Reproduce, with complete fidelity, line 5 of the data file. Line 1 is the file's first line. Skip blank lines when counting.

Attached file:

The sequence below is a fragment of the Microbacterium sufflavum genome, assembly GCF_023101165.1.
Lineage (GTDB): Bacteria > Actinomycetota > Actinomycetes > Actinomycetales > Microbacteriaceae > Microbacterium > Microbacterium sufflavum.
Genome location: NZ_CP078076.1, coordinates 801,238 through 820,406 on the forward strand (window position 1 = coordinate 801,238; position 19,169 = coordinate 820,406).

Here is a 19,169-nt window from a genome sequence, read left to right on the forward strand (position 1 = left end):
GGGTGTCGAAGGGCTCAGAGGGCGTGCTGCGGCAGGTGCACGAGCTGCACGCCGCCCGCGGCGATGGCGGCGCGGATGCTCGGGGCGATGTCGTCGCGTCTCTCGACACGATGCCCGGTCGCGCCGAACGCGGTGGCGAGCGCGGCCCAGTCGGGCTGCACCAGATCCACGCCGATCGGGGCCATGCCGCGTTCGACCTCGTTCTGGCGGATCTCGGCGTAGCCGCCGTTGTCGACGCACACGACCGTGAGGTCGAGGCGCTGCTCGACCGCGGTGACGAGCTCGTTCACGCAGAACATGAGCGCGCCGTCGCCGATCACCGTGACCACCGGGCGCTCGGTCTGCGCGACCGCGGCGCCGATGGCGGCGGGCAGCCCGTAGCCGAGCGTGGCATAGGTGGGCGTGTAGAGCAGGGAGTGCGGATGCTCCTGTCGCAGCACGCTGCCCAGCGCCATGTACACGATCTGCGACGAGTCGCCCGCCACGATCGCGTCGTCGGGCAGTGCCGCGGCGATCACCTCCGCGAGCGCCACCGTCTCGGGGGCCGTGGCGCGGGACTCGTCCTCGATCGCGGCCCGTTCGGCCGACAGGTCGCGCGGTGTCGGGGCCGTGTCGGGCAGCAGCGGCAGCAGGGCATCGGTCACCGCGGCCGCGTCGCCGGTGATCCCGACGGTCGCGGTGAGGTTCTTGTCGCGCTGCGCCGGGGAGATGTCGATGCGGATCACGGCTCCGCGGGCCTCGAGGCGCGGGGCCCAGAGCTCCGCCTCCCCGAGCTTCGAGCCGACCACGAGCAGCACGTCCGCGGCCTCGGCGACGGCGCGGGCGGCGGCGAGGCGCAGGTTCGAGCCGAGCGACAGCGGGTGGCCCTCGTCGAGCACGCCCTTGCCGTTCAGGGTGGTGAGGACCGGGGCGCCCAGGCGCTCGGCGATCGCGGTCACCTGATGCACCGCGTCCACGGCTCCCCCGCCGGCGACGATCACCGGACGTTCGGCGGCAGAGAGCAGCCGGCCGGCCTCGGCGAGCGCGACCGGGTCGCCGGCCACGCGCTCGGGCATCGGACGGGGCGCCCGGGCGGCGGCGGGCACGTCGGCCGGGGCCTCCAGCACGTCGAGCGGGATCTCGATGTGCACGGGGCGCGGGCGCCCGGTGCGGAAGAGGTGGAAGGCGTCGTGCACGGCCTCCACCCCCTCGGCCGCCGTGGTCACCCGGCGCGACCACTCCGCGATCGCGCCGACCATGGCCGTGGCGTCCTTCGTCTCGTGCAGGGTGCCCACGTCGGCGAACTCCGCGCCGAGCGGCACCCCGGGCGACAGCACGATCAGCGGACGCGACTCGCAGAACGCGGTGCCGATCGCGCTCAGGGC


GGGTGTCGAAGGGCTCAGAGGGCGTGCTGCGGCAGGTGCACGAGCTGCACGCCGCCCGCGGCGATGGCGGCGCGGATGCTCGGGGCGATGTCGTCGCGTCTCTCGACACGATGCCCGGTCGCGCCGAACGCGGTGGCGAGCGCGGCCCAGTCGGGCTGCACCAGATCCACGCCGATCGGGGCCATGCCGCGTTCGACCTCGTTCTGGCGGATCTCGGCGTAGCCGCCGTTGTCGACGCACACGACCGTGAGGTCGAGGCGCTGCTCGACCGCGGTGACGAGCTCGTTCACGCAGAACATGAGCGCGCCGTCGCCGATCACCGTGACCACCGGGCGCTCGGTCTGCGCGACCGCGGCGCCGATGGCGGCGGGCAGCCCGTAGCCGAGCGTGGCATAGGTGGGCGTGTAGAGCAGGGAGTGCGGATGCTCCTGTCGCAGCACGCTGCCCAGCGCCATGTACACGATCTGCGACGAGTCGCCCGCCACGATCGCGTCGTCGGGCAGTGCCGCGGCGATCACCTCCGCGAGCGCCACCGTCTCGGGGGCCGTGGCGCGGGACTCGTCCTCGATCGCGGCCCGTTCGGCCGACAGGTCGCGCGGTGTCGGGGCCGTGTCGGGCAGCAGCGGCAGCAGGGCATCGGTCACCGCGGCCGCGTCGCCGGTGATCCCGACGGTCGCGGTGAGGTTCTTGTCGCGCTGCGCCGGGGAGATGTCGATGCGGATCACGGCTCCGCGGGCCTCGAGGCGCGGGGCCCAGAGCTCCGCCTCCCCGAGCTTCGAGCCGACCACGAGCAGCACGTCCGCGGCCTCGGCGACGGCGCGGGCGGCGGCGAGGCGCAGGTTCGAGCCGAGCGACAGCGGGTGGCCCTCGTCGAGCACGCCCTTGCCGTTCAGGGTGGTGAGGACCGGGGCGCCCAGGCGCTCGGCGATCGCGGTCACCTGATGCACCGCGTCCACGGCTCCCCCGCCGGCGACGATCACCGGACGTTCGGCGGCAGAGAGCAGCCGGCCGGCCTCGGCGAGCGCGACCGGGTCGCCGGCCACGCGCTCGGGCATCGGACGGGGCGCCCGGGCGGCGGCGGGCACGTCGGCCGGGGCCTCCAGCACGTCGAGCGGGATCTCGATGTGCACGGGGCGCGGGCGCCCGGTGCGGAAGAGGTGGAAGGCGTCGTGCACGGCCTCCACCCCCTCGGCCGCCGTGGTCACCCGGCGCGACCACTCCGCGATCGCGCCGACCATGGCCGTGGCGTCCTTCGTCTCGTGCAGGGTGCCCACGTCGGCGAACTCCGCGCCGAGCGGCACCCCGGGCGACAGCACGATCAGCGGACGCGACTCGCAGAACGCGGTGCCGATCGCGCTCAGGGC